Transmission electron microscopy (TEM) images were acquired using a JEOL 2100 operated at 200 kV mounted with a TVIPS F416 4K CCD camera (Fig. 4). EDS analysis of TEM image areas was performed with an Oxford X-Max high-sensitivity silicon drift X-ray detector. Powdered samples were treated with a magnet to remove loose magnetic material prior to mounting. Treated powder was sonicated for 5 min in 100% EtOH and drop cast onto 300 mesh lacey carbon copper grids and left to air dry. Once dry, samples were plasma cleaned using an Evactron Plasma Cleaner prior to imaging.

Fe K-Edge X-ray absorption near edge structure (Fe-XANES)

Regions of interest (500 μm × 500 μm) were selected from the XFM elemental maps for the acquisition of Fe K-Edge X-ray absorption near edge structure (Fe-XANES) spectra. The fluorescence intensity was recorded at 220 non-uniformly spaced incident energies from 6963 eV to 7463 eV with 2 ms dwell per 4 μm pixel for all samples except Fig. 3i, j, which had a dwell of 0.8 ms per 4 μm pixel using the experimental geometry described above for XFM analysis. Intensity maps for each incident X-ray energy were generated and exported as described above for elemental maps. The intensity maps at each energy were binned to achieve a constant per pixel dwell of 50 ms per pixel to increase the signal to noise ratio yielding a final pixel size of 20 μm for all regions except Fig. 3i, j, which achieved a final pixel size of 50 μm. The energy was calibrated to an Fe foil first derivative peak of 7112.0 eV in transmission mode, before the spectra at each binned pixel were background subtracted and normalised to an edge step of one by subtracting a linear fit to regions below the edge (7021.5 eV to 7081.5 eV) and subtracting a second linear fit to regions above the edge (E > 7200 eV). The spectra binned to a single pixel and normalised as described previously are shown in Supplementary Fig. S6 and show differences in both the peak and pre-edge shapes, together with minor differences in the edge energy. A spatially resolved linear combination analysis (Matlab® lsqnonneg) was applied to pixels where the Fe concentration was above the noise level to identify regions containing hematite and magnetite (Fig. 3m, n; Supplementary Fig. S7) from regions dominated by glass using hematite and magnetite reference spectra80 and a glass rich rhyolitic pumice spectrum from an area of white raft pumice (Supplementary Table S1) void of visible microlites and nanolites. Pixels where the linear combination analysis yielded poor results were excluded from the analysis. Less than 2% of the pixels were excluded. The magnetite and hematite maps were normalized to the amount of Fe present in each pixel and the mean of the normalized magnetite and hematite presented in Fig. 3o. The error was calculated as the mean of the normalized sum of the residuals from the linear combination fitting. Area presented for Fe-XANES analysis were exported as quantitative 32-bit tiff files for further analysis and presentation.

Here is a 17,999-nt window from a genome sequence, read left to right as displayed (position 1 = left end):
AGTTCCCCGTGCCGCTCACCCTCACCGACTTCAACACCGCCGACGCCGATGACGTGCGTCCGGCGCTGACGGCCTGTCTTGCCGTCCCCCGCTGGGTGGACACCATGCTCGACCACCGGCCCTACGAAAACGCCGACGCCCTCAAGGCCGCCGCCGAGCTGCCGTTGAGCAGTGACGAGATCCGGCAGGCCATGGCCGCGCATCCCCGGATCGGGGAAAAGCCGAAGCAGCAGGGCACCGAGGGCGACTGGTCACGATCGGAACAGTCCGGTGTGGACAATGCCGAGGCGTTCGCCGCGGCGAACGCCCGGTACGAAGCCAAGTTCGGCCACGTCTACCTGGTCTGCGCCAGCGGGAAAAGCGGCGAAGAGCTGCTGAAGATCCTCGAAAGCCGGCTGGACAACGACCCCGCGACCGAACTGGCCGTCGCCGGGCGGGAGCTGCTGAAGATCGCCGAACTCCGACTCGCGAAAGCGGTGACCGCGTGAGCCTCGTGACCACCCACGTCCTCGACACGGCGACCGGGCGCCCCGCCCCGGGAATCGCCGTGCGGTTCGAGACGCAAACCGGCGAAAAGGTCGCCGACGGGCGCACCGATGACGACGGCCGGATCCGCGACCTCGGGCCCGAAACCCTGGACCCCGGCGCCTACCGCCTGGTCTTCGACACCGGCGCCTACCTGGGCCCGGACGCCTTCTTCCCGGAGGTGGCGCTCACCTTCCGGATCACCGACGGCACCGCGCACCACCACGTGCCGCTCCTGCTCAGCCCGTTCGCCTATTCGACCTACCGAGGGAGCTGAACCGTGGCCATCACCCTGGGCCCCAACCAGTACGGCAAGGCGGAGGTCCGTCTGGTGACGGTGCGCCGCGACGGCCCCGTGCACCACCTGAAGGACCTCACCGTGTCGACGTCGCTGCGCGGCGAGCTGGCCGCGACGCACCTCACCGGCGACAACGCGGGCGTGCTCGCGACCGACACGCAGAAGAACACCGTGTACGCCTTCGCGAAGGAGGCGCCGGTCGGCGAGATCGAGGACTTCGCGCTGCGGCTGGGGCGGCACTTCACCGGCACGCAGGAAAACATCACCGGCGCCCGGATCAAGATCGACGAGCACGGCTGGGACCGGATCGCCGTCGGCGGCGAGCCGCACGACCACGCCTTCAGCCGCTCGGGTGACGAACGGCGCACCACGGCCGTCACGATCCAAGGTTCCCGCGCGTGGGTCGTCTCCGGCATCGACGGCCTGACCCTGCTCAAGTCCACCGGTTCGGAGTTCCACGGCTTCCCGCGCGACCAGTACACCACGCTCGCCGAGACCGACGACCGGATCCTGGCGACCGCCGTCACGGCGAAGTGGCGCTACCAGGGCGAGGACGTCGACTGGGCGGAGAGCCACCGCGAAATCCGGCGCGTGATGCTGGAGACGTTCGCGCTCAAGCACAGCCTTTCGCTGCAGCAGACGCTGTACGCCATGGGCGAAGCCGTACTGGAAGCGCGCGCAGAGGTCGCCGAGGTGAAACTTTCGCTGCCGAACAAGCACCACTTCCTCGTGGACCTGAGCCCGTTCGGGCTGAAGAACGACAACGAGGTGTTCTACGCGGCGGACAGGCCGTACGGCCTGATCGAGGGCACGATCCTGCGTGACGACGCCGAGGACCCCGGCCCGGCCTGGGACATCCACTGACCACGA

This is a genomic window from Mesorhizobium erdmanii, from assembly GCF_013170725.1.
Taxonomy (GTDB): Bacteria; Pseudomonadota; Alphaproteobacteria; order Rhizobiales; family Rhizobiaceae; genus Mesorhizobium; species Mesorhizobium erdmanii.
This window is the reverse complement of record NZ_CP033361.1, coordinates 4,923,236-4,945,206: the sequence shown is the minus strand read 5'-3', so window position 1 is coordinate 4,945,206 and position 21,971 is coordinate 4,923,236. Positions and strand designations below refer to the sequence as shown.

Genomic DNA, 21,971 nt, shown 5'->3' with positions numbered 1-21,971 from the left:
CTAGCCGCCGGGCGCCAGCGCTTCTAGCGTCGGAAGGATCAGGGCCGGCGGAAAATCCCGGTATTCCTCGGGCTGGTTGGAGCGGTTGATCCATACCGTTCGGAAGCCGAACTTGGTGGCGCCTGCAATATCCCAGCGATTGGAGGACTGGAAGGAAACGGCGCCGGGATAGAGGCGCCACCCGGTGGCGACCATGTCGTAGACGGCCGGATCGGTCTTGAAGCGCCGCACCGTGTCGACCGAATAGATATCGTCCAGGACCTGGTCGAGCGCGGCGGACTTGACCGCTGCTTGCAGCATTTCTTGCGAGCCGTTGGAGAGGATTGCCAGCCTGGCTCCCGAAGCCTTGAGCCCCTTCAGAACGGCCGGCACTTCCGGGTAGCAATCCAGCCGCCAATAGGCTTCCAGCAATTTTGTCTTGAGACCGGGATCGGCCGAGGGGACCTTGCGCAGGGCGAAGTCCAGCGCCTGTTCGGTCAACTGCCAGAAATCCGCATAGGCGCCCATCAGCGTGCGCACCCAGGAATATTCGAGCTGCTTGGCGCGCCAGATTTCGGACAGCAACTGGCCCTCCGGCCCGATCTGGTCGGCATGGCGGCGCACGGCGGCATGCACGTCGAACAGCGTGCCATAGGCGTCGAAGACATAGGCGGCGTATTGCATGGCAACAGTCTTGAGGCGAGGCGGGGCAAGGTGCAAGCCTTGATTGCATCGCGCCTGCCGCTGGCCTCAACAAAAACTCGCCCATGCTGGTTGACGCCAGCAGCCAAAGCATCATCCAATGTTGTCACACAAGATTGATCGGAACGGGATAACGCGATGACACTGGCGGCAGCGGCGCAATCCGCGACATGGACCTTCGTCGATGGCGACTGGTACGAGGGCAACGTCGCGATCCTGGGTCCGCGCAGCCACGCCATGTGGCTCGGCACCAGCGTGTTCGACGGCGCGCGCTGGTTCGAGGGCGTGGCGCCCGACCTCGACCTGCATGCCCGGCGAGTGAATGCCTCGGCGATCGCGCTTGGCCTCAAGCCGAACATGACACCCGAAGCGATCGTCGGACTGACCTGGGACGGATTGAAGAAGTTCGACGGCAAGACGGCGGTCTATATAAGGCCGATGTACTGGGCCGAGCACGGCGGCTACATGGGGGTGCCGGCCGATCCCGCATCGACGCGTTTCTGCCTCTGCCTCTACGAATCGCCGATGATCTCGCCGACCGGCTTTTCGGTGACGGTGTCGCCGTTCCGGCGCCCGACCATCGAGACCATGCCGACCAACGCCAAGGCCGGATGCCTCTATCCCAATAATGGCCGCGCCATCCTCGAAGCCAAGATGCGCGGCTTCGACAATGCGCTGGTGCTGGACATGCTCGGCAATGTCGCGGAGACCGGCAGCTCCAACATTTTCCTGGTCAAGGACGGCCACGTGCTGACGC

High-temperature oxidation experiments

High-temperature oxidation experiments were conducted on separate pieces of Havre 2012 white raft pumice clasts between 675 and 900 °C for a series of times ranging from 2.5 to 25 min in atmospheric conditions. Most experiments were conducted on white raft pumice reported here, but seafloor pumice was also used. Samples were cleaned thoroughly using a desalination method41 before the experiments. Each sample was placed into a pre-heated Carbolite 1bar furnace set to temperature. An inevitable rush of atmospheric air enters the furnace that cools the furnace 20–30 °C initially, but the furnace heats back to the specified temperature in 1–2 min. Samples were removed from the furnace and cooled in air after the specified time. Air cooling effectively cools the samples below 600 °C in seconds to tens of seconds. Samples used in the experiments ranged in size from 5 to 10 cm and there was no clear indication that the reaction is prohibited or enhanced by the size of the sample.